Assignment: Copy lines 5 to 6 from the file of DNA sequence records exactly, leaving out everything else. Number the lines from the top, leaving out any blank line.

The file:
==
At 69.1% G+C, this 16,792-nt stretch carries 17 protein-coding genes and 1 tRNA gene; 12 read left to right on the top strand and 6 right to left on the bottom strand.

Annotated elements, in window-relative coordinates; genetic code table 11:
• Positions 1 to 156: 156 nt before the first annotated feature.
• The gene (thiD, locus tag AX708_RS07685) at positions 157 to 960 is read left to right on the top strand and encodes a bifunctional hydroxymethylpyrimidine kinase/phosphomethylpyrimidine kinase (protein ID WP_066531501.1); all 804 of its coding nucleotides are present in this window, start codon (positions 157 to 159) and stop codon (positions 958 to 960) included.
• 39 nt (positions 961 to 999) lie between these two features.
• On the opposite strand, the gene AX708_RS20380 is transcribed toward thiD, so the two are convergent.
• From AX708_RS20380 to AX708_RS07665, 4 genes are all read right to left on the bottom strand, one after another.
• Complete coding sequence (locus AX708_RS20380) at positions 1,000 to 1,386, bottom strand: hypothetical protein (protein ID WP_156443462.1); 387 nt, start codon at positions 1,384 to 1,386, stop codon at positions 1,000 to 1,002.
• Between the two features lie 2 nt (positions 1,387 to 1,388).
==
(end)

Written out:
• 39 nt (positions 961 to 999) lie between these two features.
• On the opposite strand, the gene AX708_RS20380 is transcribed toward thiD, so the two are convergent.